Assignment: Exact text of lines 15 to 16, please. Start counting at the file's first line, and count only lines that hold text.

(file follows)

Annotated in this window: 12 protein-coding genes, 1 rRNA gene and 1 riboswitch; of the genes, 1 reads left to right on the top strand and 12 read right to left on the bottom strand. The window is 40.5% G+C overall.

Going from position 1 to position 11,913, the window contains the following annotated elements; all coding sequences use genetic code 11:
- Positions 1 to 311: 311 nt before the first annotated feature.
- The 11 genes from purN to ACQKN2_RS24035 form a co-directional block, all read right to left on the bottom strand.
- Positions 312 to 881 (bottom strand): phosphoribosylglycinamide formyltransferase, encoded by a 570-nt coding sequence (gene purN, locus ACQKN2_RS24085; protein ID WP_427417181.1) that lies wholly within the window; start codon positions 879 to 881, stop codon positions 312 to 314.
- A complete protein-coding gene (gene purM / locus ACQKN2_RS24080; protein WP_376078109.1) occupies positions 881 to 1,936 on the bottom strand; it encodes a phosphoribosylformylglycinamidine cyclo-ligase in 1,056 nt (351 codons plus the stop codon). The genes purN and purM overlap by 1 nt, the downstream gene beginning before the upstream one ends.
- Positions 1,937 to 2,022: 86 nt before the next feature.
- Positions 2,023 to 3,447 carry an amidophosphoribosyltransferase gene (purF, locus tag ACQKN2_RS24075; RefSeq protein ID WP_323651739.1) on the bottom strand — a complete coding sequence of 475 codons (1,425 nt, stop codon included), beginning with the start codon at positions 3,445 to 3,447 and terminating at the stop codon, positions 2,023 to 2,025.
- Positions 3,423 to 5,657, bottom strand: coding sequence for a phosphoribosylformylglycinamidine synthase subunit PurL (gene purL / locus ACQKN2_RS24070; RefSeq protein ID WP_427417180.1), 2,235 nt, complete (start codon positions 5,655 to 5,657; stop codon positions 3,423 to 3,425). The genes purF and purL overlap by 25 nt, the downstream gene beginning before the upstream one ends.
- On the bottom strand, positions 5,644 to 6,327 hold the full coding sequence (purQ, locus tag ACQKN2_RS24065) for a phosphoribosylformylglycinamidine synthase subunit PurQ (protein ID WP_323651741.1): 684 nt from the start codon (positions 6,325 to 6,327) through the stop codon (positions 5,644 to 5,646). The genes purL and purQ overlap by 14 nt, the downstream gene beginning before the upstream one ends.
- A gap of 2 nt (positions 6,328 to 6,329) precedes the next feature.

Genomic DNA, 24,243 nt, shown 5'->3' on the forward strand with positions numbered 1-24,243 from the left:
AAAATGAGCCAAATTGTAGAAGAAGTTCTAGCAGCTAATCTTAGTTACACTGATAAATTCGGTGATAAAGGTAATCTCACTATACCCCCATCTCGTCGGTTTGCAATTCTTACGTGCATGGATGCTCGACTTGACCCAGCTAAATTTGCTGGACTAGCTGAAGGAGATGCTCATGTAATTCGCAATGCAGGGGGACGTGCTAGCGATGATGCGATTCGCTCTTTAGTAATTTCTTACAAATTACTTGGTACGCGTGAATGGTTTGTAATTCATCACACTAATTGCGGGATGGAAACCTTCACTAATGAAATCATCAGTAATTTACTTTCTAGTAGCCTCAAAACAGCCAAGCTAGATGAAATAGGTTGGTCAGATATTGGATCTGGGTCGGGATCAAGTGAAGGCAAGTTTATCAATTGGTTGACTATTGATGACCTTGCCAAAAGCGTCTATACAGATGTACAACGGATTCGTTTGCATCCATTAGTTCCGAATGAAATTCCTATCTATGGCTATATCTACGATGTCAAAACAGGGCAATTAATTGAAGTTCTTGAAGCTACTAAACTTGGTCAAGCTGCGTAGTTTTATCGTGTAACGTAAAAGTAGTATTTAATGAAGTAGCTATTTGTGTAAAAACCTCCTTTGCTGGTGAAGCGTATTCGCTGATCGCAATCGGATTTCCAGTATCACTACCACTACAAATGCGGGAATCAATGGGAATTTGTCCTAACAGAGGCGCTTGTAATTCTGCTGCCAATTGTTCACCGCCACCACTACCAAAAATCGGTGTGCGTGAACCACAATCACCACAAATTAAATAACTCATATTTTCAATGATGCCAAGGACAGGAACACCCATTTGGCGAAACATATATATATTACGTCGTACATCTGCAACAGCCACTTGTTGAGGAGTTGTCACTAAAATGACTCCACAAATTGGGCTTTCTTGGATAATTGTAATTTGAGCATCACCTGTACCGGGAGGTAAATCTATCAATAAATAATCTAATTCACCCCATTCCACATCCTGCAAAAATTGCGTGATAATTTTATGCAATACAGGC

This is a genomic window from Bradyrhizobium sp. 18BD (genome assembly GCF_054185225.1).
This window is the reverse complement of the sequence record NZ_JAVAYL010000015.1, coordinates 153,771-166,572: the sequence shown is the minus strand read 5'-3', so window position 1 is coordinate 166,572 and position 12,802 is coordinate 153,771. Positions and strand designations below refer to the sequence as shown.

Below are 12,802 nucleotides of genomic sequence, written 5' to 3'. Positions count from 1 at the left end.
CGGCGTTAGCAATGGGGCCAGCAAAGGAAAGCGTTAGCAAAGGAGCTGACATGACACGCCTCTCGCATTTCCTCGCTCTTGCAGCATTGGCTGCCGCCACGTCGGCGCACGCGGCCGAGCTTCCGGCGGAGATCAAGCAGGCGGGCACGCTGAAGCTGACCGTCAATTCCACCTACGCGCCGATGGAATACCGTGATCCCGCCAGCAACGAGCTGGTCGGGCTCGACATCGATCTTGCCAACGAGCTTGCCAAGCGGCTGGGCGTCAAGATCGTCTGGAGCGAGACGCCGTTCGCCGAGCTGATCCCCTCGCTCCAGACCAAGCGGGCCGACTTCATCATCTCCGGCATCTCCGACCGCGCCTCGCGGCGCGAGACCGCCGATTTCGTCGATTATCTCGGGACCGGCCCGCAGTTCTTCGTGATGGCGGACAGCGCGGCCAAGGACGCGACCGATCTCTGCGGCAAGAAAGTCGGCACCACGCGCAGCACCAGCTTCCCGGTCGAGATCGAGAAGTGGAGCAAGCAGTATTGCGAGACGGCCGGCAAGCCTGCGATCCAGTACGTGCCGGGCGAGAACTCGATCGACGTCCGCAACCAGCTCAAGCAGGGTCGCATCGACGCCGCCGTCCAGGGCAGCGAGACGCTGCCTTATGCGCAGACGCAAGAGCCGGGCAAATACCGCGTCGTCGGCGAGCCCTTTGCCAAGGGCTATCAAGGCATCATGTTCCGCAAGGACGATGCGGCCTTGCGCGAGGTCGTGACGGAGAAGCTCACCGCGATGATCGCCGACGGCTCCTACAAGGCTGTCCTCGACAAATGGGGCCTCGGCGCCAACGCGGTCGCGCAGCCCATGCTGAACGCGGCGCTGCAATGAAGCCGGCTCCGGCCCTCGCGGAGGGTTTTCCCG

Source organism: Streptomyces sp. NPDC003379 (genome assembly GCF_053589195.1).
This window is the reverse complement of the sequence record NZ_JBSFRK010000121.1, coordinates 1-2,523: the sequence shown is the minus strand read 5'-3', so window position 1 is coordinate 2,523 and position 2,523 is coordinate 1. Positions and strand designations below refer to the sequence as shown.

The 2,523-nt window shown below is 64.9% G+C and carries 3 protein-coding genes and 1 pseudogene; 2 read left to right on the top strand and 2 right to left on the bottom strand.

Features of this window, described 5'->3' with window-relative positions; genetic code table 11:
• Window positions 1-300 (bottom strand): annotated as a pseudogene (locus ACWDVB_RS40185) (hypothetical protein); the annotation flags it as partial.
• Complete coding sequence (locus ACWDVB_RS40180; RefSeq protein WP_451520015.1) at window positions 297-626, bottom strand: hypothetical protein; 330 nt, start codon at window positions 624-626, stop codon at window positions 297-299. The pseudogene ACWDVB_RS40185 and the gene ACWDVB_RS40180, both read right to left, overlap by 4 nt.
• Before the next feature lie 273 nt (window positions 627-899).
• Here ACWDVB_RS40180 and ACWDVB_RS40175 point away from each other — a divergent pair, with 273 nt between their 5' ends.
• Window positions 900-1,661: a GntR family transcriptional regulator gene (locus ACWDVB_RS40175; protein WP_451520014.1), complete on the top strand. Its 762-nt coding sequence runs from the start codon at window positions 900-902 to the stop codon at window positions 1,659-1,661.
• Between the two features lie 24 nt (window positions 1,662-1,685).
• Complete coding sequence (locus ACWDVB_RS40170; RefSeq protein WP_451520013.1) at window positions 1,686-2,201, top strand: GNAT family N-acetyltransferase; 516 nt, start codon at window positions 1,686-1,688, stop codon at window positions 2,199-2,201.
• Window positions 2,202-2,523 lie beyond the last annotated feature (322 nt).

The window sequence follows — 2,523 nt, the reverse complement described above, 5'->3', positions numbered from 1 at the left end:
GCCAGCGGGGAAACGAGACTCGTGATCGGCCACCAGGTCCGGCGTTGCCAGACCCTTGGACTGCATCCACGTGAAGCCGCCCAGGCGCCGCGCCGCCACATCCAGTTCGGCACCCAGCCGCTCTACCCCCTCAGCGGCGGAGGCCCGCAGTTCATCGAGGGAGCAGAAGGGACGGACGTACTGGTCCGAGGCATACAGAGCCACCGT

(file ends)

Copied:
This window is the reverse complement of the sequence record NZ_JAVAYL010000015.1, coordinates 153,771-166,572: the sequence shown is the minus strand read 5'-3', so window position 1 is coordinate 166,572 and position 12,802 is coordinate 153,771. Positions and strand designations below refer to the sequence as shown.

Below are 12,802 nucleotides of genomic sequence, written 5' to 3'. Positions count from 1 at the left end.